Conclusion

Our study had successfully isolated the hUC-MSC-EVs from hUC-MSCs. Twelve weeks of CS exposure induced the inflammation and increased goblet cell count and emphysema in the rat model. The treatment with hUC-MSC-EVs, hUC-MSCs, and hUC-MSC-CM decreased the inflammation in the lung and decreased the goblet cells, and destruction of the lung in a rat model of COPD similar to hUC-MSCs. hUC-MSC-EVs reduced the inflammation in part by the expression of PRKCZ, and NF-κβ subunits p65 and p50, which regulates many genes responsible for innate and adaptive immune response. Confirmation study using immunofluorescence on p65 showed a similar result as microarray analysis of DEG. Taken together, there are still limited data demonstrating the regenerative and the anti-inflammatory effects of MSC-EVs to mitigate the inflammation in COPD. More studies should be conducted to decipher the anti-inflammatory effects of MSC-EVs as a whole, as well as exosomes, and microvesicles as different particle might exhibit different therapeutic effects. Determination of cargo content of MSCEVs responsible for the anti-inflammatory effects and the mechanism of action of the cargo content of MSC-EVs can provide a clear with the ways toward the goal of using hUC-MSCs as a new treatment for COPD.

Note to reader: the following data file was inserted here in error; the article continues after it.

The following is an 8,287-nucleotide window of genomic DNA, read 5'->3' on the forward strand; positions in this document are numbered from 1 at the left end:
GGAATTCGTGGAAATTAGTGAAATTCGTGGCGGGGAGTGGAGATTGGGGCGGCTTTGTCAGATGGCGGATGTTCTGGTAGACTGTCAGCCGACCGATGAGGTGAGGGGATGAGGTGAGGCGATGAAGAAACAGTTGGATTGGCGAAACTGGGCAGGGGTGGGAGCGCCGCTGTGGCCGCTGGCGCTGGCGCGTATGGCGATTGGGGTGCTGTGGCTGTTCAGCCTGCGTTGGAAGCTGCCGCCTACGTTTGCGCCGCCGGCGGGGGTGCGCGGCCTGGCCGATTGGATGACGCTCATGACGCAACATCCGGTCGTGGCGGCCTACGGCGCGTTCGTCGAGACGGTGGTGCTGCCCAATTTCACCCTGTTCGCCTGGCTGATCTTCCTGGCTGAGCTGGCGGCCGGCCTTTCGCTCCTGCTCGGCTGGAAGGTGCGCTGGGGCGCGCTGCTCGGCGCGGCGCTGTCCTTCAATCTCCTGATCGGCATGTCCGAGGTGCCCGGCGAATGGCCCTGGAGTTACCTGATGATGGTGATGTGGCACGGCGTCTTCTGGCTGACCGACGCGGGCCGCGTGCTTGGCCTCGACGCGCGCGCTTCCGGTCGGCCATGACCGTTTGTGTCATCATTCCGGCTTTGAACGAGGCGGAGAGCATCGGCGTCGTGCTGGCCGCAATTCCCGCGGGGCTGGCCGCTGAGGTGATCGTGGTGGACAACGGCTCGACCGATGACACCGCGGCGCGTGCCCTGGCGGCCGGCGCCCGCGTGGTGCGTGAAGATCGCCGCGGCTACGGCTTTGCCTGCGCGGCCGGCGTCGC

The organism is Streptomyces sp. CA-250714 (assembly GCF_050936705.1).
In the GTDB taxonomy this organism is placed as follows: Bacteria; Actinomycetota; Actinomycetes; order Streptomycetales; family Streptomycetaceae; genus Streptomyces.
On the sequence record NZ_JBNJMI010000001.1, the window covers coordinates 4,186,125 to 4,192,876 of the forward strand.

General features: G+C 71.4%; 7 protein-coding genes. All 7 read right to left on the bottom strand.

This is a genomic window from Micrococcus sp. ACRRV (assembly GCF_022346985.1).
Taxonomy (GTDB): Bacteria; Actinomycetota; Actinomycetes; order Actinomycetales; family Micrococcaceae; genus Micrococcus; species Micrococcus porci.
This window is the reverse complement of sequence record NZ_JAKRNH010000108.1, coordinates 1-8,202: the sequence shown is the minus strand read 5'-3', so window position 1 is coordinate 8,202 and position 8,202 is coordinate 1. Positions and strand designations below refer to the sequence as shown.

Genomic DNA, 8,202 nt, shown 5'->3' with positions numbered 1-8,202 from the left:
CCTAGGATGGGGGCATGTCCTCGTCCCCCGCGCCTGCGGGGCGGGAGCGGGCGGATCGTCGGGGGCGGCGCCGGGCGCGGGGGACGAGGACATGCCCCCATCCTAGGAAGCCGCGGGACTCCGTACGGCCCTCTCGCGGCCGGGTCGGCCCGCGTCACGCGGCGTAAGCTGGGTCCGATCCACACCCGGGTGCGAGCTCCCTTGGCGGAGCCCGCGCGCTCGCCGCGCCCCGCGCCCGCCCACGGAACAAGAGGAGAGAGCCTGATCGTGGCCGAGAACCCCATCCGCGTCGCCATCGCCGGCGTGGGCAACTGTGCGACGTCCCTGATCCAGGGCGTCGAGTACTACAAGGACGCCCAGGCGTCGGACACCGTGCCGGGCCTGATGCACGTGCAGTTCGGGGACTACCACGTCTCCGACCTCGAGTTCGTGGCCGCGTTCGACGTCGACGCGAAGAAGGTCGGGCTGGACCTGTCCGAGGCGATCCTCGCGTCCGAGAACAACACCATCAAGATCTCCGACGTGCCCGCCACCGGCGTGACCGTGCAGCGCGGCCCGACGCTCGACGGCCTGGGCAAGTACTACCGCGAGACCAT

Availability of data and materials

Not applicable

Abbreviations

COPD:

Chronic obstructive pulmonary disease

EVs:

Extracellular vesicles

hUC-MSCs:

Human umbilical cord mesenchymal stem cell

AB-PAS:

Alcian blue-periodic acid-Schiff

ANOVA:

One-way analysis of variance

SD:

Standard deviation

CS:

Cigarette smoke

MSCs:

Mesenchymal stem cells

BM:

Bone marrow

UC:

Umbilical cord

AT:

Adipose tissue

MVB:

Multivesicular bodies

mRNA:

Messenger ribonucleic acid

miRNA:

Microribonucleic acid

IL:

Interleukin

iNOS:

Inducible nitric oxide synthase

MDA:

Malondialdehyde

MPO:

Myeloperoxidase

SOD:

Superoxide dismutase

GSH:

Glutathione

FBS:

Foetal bovine serum

DMEM:

Dulbecco’s modified Eagle’s medium

ISCT:

International Society for Cellular Therapy

CD:

Cluster of differentiation

HLA:

Human leukocyte antigen

NTA:

Nanoparticle tracking analysis

PVDF:

Polyvinylidene difluoride

H&E: